22 years in the making

Geoff Boettcher’s Secret Men’s Business 3.5 wins the Rolex Sydney Hobart

Thursday December 30th 2010, Author: Di Pearson, Location: Australia

On his 22nd attempt, South Australian yachtsman Geoff Boettcher has finally achieved his longheld dream, of winning the Cruising Yacht Club of Australia’s Rolex Sydney Hobart Yacht Race overall.

In being announced the overall winner at 12.00pm today, Boettcher’s Secret Men’s Business 3.5 becomes the second consecutive South Australian yacht to win the race, and only one of five South Australians to win since the race’s inception in 1945.

Boettcher and his crew, including former America’s Cup navigator Steve 'Reggie' Kemp, realised late last evening that their chances of winning the coveted Tattersall’s Cup was increasing as the night wore on. That’s when the nervous pacing began over a few well-earned drinks.

“It was hard trying to sleep last night,” admitted ‘Boettch’ early this morning as he waited to hear that the NSW yacht Victoire was out of the picture and finally that Peter Moseley’s Local Hero, also from NSW, had failed to finish in time to beat Boettcher and his crew.

“It was spooky last night not being sure whether we’d won or not. There was a bit of anxiety. Today’s confirmation means I can comprehend it now,” he said.

The humorous 64 year-old was in good form aboard his yacht today. “It took me 22 years to win this race - so I’m glad it’s finally happened – I’m running out of runway,” he said referring to his age.

Of the race itself, Boettcher told: “We had to take our foot off the peddle a bit in Bass Strait, but we pushed the boat and crew to the limit; you have to if you want to win. We experienced 50 knots, choppy seas and big waves – sometimes it was a challenge just getting on deck!”

The supermarket owner put his win partially down to: “competing against the big boys in the Eastern States,” referring to the grand prix yachts in NSW and Victoria. “It’s made us better at what we do,” he said.

In 2001 Boettcher’s yacht was dismasted during his 14th Rolex Sydney Hobart and over the years he has suffered his fair share of breakages, resulting in disappointment.

In fact, Boettcher wore the moniker 'Mayor of Eden' for some years, as he spent more time there after retiring from the race, than he ever did in Hobart, finally losing the tag in 2004 when he finished the race with a former yacht.

The tide turned when his latest yacht, Secret Men’s Business 3, from designers Reichel/Pugh, underwent a rebuild and hull modification including lengthening after the designers admitted they had got it wrong. The RP47 became an RP51; her name was changed to Secret Men’s Business 3.5 and she went on to record numerous wins.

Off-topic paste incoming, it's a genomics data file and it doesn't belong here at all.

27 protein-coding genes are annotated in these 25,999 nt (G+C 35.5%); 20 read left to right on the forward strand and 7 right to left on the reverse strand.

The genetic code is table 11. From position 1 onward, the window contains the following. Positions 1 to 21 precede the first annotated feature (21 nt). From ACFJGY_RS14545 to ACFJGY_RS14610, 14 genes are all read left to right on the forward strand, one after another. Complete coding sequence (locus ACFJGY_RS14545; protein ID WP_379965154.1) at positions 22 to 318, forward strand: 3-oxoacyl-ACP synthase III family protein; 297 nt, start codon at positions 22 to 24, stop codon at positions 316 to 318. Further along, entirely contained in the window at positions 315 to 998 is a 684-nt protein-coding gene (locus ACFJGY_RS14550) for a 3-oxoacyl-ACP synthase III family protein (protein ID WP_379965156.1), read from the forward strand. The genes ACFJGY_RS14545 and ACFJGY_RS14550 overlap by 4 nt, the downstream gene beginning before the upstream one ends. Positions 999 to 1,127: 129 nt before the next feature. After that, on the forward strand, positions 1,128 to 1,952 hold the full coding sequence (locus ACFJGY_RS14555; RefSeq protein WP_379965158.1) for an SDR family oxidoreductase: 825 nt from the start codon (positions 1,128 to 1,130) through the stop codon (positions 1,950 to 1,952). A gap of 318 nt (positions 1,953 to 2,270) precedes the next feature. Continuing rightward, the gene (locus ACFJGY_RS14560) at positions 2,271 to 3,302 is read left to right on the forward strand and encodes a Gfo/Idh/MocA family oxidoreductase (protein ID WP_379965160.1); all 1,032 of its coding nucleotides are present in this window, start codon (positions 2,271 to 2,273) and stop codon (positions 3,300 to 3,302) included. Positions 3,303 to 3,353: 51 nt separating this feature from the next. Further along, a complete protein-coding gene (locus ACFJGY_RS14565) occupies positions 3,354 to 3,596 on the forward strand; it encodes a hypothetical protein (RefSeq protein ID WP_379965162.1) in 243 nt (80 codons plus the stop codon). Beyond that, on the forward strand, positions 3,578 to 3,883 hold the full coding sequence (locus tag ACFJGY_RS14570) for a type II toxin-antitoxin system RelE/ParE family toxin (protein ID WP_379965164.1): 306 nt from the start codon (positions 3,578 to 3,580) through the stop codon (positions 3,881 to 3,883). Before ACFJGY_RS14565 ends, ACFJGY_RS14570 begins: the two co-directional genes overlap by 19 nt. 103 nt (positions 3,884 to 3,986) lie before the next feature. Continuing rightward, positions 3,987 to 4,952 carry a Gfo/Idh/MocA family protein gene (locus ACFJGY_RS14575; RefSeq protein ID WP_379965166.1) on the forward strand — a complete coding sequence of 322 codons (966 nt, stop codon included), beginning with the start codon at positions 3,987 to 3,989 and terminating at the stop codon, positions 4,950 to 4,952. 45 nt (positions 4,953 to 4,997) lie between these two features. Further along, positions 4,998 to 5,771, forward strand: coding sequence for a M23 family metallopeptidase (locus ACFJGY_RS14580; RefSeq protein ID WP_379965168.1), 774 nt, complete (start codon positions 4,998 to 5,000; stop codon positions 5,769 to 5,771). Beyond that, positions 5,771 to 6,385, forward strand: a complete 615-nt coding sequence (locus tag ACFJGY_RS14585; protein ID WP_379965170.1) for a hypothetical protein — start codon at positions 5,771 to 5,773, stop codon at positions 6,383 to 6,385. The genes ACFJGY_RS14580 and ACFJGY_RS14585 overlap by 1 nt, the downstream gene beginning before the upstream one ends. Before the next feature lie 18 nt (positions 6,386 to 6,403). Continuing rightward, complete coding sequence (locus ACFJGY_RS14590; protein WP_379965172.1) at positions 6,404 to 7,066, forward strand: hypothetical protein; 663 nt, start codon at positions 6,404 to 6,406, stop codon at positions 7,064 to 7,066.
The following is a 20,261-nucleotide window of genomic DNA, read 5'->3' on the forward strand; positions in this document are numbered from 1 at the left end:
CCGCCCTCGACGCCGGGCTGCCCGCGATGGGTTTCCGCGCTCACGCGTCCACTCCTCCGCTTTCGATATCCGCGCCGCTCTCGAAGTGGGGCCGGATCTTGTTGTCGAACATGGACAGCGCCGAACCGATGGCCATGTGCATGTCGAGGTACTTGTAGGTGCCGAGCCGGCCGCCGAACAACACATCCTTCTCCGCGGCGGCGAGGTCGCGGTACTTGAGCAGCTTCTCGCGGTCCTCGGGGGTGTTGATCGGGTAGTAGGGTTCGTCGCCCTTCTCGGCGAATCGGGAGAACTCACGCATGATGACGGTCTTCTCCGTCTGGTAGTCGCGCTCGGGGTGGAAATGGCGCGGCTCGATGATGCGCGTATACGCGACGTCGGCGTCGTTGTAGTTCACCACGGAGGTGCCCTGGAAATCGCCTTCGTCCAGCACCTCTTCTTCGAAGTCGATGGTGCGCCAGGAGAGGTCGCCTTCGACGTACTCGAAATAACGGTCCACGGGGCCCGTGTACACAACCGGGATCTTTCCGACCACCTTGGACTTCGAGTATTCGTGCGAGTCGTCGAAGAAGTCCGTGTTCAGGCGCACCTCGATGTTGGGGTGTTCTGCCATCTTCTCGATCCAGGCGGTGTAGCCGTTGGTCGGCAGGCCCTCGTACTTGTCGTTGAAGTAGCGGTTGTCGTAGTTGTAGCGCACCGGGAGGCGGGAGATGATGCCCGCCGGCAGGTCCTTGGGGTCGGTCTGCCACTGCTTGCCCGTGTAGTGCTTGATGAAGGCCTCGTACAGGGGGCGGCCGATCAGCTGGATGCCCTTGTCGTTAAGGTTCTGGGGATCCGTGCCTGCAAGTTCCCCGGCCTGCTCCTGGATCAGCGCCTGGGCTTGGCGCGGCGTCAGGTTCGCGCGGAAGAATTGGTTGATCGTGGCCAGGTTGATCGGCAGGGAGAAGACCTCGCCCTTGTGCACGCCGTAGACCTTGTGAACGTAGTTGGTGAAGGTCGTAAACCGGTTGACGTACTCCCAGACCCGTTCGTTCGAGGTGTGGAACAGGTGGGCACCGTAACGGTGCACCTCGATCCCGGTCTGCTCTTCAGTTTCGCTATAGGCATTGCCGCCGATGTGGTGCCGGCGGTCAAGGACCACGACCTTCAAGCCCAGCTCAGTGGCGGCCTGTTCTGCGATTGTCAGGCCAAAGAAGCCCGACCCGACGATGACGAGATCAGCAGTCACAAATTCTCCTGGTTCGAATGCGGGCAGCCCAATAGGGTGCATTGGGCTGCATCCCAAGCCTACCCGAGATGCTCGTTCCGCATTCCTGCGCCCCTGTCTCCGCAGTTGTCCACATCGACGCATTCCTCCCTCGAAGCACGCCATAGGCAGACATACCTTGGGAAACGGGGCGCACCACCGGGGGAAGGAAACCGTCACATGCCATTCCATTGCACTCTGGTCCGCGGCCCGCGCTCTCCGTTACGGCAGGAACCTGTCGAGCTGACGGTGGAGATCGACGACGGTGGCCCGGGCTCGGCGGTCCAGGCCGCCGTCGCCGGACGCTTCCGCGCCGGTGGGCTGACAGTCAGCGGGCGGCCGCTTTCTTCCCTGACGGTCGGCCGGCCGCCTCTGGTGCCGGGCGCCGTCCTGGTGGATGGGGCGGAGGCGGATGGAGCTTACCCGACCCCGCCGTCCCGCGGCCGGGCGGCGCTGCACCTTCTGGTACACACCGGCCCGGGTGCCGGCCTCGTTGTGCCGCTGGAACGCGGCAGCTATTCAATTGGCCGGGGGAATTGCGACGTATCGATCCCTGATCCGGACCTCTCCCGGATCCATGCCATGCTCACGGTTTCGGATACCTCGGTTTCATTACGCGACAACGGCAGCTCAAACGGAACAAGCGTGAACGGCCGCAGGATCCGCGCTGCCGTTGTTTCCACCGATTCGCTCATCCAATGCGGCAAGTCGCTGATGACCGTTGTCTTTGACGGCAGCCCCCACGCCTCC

A strong ocean racing crew includes Tasmanian Julian Freeman, match racer Michael Dunstan and skiff world champion Euan McNicol, both from NSW, and South Australian James Paterson who is making a name for himself in the Olympic Finn dinghy class. Seven other South Australian crew made it a classic win for the state.

Navigator Steve Kemp said the monkey was finally off Boettcher’s back. “22 years - it’s about time,” he said, pointing out the logistics and cost of getting the boat and crew to the Rolex Sydney Hobart start line each year. “It takes a lot of time and money – commitment,” Kemp said.

Boettcher was originally to fly home to Adelaide to celebrate New Year’s Eve with old friend and yachting celebrity Sir James Hardy. Instead, he’s excused himself in order to attend a number of presentations in Hobart.

Today, soon after the announcement that Secret Men’s Business 3.5 had won the Rolex Sydney Hobart, the victorious crew were handed the Tattersall’s Cup and Rolex Yacht-Master. Both will be re-presented tomorrow at Constitution Dock at 11am and finally, the official trophy presentation will be held at the Royal Yacht Club of Tasmania on January 1, 2011.

Previous South Australian winners are; Nerida (1950), Ingrid (1952), SAP Ausmaid (2000) and last year’s winner, Two True (Andrew Saies), which retired from this year’s race after suffering engine problems.


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